First, CRA requested information on customers with Coinsquare accounts with a value of $20,000 Canadian or more on the following eight dates:
- December 31, 2014,
- December 31, 2015,
- December 31, 2016,
- December 31, 2017,
- December 31, 2018,
- December 31, 2019, and
- December 31, 2020.
That is to say, CRA requested information from customers with accounts valued at over $20,000 Canadian dollars at the end of the year for each year from 2014 to 2020.
Second, CRA requested information from customers with a cumulative deposit of over $20,000 Canadian dollars since they opened their account with Coinsquare.
Third, CRA requested the 16,500 largest accounts by trading volume between 2014 and 2020. Trading volume here is defined as both number of coins traded and the number of trades.
The information CRA was seeking to compel from Coinsquare related to these cryptocurrency customers is the list of their accounts, a detailed list of all deposits and withdrawals for these accounts, a detailed list of all trading activities, a list of deposit addresses, as well as any other information Coinsquare may have relating to these customers.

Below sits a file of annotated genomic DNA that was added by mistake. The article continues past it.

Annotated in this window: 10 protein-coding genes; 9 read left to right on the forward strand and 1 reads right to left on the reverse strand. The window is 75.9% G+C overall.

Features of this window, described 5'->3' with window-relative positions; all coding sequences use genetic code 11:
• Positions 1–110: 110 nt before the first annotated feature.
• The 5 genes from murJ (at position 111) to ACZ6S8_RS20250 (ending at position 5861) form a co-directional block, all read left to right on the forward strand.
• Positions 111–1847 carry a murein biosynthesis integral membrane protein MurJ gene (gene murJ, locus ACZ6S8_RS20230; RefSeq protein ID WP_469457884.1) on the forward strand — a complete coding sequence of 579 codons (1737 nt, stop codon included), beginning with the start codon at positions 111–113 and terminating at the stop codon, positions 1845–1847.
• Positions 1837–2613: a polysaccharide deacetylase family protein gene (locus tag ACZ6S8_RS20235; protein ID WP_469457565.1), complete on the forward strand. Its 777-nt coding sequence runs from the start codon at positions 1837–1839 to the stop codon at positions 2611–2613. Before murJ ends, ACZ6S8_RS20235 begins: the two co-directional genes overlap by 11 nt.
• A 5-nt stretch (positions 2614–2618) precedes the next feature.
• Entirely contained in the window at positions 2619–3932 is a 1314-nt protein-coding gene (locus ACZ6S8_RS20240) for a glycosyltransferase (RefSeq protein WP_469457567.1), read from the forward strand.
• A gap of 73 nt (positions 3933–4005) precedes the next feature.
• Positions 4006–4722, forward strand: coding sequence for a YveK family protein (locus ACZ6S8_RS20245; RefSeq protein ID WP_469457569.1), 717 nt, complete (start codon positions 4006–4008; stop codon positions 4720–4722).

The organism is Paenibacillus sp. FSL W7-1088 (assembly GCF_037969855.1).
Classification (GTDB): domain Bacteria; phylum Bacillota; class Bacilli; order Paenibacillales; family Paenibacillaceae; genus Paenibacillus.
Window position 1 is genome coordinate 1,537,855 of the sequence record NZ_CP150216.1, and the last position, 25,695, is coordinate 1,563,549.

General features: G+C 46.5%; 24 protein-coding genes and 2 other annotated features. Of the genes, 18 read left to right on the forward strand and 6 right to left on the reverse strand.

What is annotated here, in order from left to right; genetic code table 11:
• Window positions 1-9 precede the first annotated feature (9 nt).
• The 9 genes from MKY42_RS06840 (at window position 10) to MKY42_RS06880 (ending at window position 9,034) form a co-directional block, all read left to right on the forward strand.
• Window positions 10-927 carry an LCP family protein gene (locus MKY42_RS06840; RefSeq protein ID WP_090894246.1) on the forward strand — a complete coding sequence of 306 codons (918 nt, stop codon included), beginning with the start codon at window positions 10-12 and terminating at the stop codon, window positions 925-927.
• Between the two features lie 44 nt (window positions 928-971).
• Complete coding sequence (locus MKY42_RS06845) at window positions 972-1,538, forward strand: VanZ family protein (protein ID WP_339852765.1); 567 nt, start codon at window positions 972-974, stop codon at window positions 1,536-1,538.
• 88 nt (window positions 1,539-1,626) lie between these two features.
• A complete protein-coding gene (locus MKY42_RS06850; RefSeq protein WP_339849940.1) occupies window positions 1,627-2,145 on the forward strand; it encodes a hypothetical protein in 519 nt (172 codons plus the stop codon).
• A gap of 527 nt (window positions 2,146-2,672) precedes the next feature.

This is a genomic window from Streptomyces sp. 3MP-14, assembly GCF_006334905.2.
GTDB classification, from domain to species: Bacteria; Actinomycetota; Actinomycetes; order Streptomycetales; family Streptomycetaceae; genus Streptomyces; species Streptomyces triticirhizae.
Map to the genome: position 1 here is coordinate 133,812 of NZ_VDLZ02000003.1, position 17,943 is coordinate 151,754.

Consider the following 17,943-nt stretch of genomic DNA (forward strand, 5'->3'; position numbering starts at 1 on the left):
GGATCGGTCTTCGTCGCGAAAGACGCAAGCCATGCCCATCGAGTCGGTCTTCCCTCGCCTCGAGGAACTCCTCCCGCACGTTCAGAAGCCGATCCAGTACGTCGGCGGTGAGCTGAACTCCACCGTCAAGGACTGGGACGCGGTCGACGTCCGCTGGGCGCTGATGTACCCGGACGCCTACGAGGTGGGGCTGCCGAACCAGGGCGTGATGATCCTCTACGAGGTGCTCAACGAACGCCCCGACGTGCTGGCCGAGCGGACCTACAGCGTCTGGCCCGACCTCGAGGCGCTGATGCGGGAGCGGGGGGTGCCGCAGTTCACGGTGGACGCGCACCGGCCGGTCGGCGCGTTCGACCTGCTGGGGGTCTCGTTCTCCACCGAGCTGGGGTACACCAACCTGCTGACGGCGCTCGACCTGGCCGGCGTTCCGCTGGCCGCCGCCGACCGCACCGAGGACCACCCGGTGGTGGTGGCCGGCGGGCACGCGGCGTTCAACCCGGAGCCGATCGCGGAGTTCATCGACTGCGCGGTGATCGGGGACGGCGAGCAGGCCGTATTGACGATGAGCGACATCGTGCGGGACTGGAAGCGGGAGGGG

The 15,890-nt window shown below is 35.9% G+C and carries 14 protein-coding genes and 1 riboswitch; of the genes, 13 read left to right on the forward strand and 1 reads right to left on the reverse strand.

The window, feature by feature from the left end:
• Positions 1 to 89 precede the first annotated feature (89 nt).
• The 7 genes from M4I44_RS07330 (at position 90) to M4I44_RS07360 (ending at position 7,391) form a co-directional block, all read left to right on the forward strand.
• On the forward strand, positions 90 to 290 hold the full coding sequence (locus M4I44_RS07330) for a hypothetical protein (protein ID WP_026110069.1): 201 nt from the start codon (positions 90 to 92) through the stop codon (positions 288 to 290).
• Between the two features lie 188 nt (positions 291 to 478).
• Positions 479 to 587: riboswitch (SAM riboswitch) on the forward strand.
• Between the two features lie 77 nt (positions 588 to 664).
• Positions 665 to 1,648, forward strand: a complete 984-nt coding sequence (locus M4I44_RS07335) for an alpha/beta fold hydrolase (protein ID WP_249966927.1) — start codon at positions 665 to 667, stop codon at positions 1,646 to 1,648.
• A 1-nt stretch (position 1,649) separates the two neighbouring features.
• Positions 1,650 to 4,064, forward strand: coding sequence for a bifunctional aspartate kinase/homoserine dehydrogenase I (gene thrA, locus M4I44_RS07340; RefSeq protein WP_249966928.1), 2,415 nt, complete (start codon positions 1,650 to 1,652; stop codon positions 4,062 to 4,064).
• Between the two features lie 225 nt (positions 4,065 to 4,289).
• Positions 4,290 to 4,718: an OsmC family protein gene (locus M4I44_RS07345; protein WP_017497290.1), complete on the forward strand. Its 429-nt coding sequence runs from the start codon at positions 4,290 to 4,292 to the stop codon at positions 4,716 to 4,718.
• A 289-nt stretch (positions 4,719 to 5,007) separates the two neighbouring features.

The Court Order
In a short court order, the Federal Court agreed with CRA’s disclosure request. Even though the CRA did not identify any names in its disclosure request, the Federal Court considered CRA’s request to be reasonable because the request was made against an ascertainable group of unnamed taxpayers. Furthermore, CRA’s request was made for the purpose of verifying their income tax compliance.